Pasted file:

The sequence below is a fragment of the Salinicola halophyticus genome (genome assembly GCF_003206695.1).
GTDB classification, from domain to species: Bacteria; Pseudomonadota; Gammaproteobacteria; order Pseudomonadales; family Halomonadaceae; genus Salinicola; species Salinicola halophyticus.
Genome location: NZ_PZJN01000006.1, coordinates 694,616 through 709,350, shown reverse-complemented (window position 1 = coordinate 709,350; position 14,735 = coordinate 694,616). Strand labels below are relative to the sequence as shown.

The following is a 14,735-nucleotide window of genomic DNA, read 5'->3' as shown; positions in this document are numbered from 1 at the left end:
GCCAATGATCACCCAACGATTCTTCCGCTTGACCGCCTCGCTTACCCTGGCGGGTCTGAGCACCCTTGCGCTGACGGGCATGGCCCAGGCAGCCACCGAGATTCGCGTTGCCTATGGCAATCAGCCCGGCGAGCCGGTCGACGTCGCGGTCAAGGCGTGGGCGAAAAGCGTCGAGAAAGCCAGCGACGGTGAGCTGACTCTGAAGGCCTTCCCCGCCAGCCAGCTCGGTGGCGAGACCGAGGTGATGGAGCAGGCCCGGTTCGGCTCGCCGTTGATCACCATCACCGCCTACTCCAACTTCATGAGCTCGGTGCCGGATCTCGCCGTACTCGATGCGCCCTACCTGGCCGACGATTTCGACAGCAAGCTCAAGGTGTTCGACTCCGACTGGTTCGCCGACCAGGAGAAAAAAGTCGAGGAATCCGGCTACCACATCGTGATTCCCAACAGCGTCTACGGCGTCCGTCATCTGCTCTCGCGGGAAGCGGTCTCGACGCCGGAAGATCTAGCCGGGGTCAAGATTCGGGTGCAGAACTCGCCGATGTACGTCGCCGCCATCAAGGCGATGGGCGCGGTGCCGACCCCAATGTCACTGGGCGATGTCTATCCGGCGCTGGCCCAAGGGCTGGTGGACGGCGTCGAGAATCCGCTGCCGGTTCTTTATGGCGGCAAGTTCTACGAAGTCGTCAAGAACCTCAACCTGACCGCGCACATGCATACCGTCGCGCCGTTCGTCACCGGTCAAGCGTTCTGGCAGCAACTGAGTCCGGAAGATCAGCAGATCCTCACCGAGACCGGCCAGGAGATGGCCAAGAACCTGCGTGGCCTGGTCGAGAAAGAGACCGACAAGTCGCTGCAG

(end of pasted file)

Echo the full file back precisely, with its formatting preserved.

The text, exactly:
The sequence below is a fragment of the Salinicola halophyticus genome (genome assembly GCF_003206695.1).
GTDB classification, from domain to species: Bacteria; Pseudomonadota; Gammaproteobacteria; order Pseudomonadales; family Halomonadaceae; genus Salinicola; species Salinicola halophyticus.
Genome location: NZ_PZJN01000006.1, coordinates 694,616 through 709,350, shown reverse-complemented (window position 1 = coordinate 709,350; position 14,735 = coordinate 694,616). Strand labels below are relative to the sequence as shown.

The following is a 14,735-nucleotide window of genomic DNA, read 5'->3' as shown; positions in this document are numbered from 1 at the left end:
GCCAATGATCACCCAACGATTCTTCCGCTTGACCGCCTCGCTTACCCTGGCGGGTCTGAGCACCCTTGCGCTGACGGGCATGGCCCAGGCAGCCACCGAGATTCGCGTTGCCTATGGCAATCAGCCCGGCGAGCCGGTCGACGTCGCGGTCAAGGCGTGGGCGAAAAGCGTCGAGAAAGCCAGCGACGGTGAGCTGACTCTGAAGGCCTTCCCCGCCAGCCAGCTCGGTGGCGAGACCGAGGTGATGGAGCAGGCCCGGTTCGGCTCGCCGTTGATCACCATCACCGCCTACTCCAACTTCATGAGCTCGGTGCCGGATCTCGCCGTACTCGATGCGCCCTACCTGGCCGACGATTTCGACAGCAAGCTCAAGGTGTTCGACTCCGACTGGTTCGCCGACCAGGAGAAAAAAGTCGAGGAATCCGGCTACCACATCGTGATTCCCAACAGCGTCTACGGCGTCCGTCATCTGCTCTCGCGGGAAGCGGTCTCGACGCCGGAAGATCTAGCCGGGGTCAAGATTCGGGTGCAGAACTCGCCGATGTACGTCGCCGCCATCAAGGCGATGGGCGCGGTGCCGACCCCAATGTCACTGGGCGATGTCTATCCGGCGCTGGCCCAAGGGCTGGTGGACGGCGTCGAGAATCCGCTGCCGGTTCTTTATGGCGGCAAGTTCTACGAAGTCGTCAAGAACCTCAACCTGACCGCGCACATGCATACCGTCGCGCCGTTCGTCACCGGTCAAGCGTTCTGGCAGCAACTGAGTCCGGAAGATCAGCAGATCCTCACCGAGACCGGCCAGGAGATGGCCAAGAACCTGCGTGGCCTGGTCGAGAAAGAGACCGACAAGTCGCTGCAG